PRINT December 2012

Helen Molesworth

Nicole Eisenman, Untitled, 2011, monotype on paper, 25 x 20". From the 76th Whitney Biennial.

1 Alina Szapocznikow (Hammer Museum, Los Angeles; curated by Elena Filipovic and Joanna Mytkowska) This was one of the most exciting bodies of work I’ve seen in a long time. Mouths, boobs, lightbulbs, limbs, marble, plastic—the exhibition, organized here by Allegra Pesenti, proceeded from a classic post–World War II account of the human form, shot through with existentialism and horror, to something darkly playful, a sculptural reckoning with the exigencies and absurdities of survival. The Polish artist, who died of cancer in 1973 at the age of forty-seven, made visible the ways in which the body is both ours and not ours, a fact never more evident than when facing illness and death. We exist for others, and Szapocznikow’s work shows us how heartbreaking that is.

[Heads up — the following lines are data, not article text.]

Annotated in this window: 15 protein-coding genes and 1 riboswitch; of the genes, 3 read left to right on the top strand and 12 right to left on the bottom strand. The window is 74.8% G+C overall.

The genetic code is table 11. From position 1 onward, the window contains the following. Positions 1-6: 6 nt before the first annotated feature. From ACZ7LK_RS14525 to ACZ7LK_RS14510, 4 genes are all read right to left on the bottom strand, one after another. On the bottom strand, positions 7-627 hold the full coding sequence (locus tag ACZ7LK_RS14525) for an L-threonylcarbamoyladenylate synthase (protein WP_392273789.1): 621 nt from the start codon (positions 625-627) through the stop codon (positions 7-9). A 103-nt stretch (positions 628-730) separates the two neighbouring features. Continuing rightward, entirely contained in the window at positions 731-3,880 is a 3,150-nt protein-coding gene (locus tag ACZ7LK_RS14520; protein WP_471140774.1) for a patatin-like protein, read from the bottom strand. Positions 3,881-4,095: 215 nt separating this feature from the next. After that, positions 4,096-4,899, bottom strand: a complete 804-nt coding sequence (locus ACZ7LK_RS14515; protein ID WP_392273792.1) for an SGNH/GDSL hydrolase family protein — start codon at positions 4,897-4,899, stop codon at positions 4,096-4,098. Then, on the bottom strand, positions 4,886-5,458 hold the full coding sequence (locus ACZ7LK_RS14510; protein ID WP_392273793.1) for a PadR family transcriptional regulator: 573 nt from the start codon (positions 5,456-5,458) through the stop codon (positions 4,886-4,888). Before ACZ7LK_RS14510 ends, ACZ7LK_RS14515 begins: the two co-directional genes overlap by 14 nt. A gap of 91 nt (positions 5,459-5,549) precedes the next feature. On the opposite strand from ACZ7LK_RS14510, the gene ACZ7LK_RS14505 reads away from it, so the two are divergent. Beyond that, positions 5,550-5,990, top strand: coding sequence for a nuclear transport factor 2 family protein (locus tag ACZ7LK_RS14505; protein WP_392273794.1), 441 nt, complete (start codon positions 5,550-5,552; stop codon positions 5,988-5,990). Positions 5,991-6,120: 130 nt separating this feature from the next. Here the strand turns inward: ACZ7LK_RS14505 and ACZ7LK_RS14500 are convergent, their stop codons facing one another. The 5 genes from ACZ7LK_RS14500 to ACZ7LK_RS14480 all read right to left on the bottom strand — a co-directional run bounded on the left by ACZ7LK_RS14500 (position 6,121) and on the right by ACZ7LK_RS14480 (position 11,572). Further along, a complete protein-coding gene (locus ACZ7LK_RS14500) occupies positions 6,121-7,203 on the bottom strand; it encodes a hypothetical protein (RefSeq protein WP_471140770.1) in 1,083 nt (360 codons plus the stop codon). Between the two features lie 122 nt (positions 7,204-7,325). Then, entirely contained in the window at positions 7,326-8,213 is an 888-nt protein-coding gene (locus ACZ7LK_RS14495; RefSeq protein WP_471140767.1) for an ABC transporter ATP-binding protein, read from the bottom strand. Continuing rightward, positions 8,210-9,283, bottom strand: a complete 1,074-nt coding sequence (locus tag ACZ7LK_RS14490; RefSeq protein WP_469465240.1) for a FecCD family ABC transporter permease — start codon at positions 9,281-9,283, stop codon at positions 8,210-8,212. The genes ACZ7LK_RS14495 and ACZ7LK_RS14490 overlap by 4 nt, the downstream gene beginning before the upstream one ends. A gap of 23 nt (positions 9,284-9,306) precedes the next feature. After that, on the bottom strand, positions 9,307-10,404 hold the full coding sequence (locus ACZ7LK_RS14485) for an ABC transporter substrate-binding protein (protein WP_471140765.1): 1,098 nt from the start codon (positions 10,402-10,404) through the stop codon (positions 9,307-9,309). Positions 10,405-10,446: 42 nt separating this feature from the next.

Co-organized with Wiels Centre for Contemporary Art, Brussels; the Museum of Modern Art, Warsaw; and the Museum of

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